We don’t listen to the world. We are not to be conformed to this world. The prefix “con” here means “with,” so you’re being formed with the world, in line with the world. We’re not to do that. We’re not to be conformed to this world, but transformed. The prefix “trans” means “across” so you’re going away from what they’re doing. You’re not lining up with them, you’re going across. You’re getting away from them. Be transformed by the renewing of your mind. You have to renew your mind. You’ve got some junk in there that does not belong, it doesn’t line up with the Word of God. “Pre-Christ” in your life, you got some stuff in there that you gotta get rid of. Specifically, with regards to faith for finances, the majority of the world is not financially secure. I think everyone would agree with that. A statistic that I’ve heard, and I’m not sure if this is correct, but a statistic that I heard is that 98% of the population is either dead or dead broke by the age of 65. I’m hoping that it’s not 98%, because that is a huge, huge number. There’s only 2% left. However, whether 98% is accurate or not, we do know that the majority of people fall into the category of being dead or dead broke by 65. We don’t want to be a part of that number, whatever it is. We don’t want to be conformed to the world’s way of doing things, because we don’t want to be dead or dead broke by the age of 65. We want to be in that 2% or in the minority that are doing things God’s way and walking in the blessing of God. So be transformed by the renewing of your mind that you may prove what is that good and acceptable and perfect will of God. What we need is a transformation in our decision-making process. We need to make decisions based on God’s Word and not on anything else. That’s what we need to fix: how we come to the decisions that we make, how we make choices. We need to obey God and we have to change the way we think on purpose. It’s not going to be an automatic thing. We have to re-learn some things. We have to purposely take out the junk and put in something that is good. It’s a purposeful action; it’s not something you do half-asleep. You have to be mindful of what you’re doing. I was listening to a sermon recently and the pastor was talking about this replacement principle. He spoke about how a lot of people just want to be good in life and they say, “God, make me good. Take away the bad stuff.” However, it’s not that simple. He explained that we can’t just expect God to take something out. We have to replace it with something else. He used an illustration where he had a container with some liquid in it and he began to put rocks into the container in order that the liquid would come out and roll over onto the sides of the container. As I watched this illustration, I realized that we have to put in something heavier than what is already inside our containers. In science, we learn about displacement, which is required for this replacement to occur. In this example, when the heavy rocks were placed into the container, the liquid was no longer in place. It was displaced by the rock. The liquid in this case would be the bad thing and the rock would be the good thing. So you get rid of the bad thing by displacing it, by putting something into your container that’s heavier than what’s already inside. I hear the Holy Spirit saying, “This Rock is Jesus!” Hallelujah! God’s Word, praise God, is heavier than any of the junk that the world has used to shape our thinking and it can displace it! That’s good news.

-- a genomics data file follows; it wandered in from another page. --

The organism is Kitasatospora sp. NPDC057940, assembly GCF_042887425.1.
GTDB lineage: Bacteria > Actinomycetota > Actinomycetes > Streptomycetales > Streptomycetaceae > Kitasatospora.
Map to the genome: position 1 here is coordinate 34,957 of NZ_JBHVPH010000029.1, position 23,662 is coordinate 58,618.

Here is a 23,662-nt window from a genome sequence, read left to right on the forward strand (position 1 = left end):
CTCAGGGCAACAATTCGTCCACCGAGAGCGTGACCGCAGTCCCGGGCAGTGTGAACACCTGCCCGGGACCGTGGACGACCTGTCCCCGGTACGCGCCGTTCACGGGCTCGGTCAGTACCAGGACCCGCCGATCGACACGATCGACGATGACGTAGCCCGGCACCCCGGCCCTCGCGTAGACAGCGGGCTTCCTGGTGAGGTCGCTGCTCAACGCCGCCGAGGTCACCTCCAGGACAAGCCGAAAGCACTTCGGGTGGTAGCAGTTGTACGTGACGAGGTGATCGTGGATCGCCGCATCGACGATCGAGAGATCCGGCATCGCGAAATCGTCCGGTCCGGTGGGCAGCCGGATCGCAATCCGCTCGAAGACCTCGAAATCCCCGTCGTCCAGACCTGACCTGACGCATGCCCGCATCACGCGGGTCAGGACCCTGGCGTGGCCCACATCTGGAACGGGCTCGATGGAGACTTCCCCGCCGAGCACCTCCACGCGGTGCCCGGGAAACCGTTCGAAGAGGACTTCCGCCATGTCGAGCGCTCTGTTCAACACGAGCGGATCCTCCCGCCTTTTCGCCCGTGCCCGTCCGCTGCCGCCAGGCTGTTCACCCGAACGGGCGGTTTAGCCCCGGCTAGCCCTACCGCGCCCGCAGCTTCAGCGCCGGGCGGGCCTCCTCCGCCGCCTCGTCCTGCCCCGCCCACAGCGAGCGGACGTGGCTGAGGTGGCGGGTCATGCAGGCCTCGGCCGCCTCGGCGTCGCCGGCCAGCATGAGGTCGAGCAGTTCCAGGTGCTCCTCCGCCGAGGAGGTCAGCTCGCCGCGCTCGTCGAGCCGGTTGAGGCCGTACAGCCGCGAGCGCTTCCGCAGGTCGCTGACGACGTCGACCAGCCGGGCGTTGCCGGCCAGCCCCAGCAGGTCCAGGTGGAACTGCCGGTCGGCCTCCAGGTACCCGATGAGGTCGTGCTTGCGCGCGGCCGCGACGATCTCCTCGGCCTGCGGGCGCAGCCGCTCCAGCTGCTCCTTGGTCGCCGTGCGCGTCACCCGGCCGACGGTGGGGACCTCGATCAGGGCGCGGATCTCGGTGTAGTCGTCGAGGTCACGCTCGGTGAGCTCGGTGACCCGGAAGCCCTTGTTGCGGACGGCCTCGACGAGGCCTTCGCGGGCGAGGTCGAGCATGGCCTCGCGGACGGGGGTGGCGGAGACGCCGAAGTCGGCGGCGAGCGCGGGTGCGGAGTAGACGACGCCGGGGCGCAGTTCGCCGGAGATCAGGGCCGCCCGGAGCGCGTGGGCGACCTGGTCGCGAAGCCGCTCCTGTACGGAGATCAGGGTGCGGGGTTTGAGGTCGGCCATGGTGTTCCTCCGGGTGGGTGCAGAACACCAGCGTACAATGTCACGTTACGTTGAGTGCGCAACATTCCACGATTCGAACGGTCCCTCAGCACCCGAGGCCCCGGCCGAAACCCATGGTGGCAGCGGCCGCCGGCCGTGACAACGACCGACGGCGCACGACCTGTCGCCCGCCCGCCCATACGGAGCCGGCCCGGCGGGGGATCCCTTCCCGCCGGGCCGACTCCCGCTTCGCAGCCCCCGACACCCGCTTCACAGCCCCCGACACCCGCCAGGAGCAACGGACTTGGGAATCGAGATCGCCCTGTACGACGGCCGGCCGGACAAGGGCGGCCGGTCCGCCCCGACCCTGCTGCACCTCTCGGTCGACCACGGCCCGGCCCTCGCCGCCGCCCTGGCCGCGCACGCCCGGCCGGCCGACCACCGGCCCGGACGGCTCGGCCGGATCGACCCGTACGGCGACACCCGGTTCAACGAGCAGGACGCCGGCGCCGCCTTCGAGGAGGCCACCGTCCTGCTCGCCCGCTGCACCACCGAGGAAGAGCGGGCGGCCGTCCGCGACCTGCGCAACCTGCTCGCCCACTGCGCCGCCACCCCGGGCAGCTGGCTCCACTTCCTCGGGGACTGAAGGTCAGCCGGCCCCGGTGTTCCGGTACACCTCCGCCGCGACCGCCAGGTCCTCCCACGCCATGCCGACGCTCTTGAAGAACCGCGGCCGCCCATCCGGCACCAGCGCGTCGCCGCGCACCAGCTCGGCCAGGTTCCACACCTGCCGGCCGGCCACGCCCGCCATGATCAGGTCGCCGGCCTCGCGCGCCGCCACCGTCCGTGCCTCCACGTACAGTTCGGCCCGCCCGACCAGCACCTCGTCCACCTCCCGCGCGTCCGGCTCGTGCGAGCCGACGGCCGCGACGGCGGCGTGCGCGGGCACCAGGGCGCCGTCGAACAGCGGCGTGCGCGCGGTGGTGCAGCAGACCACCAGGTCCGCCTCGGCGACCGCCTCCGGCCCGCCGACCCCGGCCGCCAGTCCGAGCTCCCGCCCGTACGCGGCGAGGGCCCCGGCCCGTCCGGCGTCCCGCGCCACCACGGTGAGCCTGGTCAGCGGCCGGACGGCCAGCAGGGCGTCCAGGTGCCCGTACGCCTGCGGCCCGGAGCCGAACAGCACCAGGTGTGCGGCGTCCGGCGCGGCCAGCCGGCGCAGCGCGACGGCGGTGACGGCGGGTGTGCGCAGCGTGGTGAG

We can change. We just have to make sure that we’re willing to do it on purpose.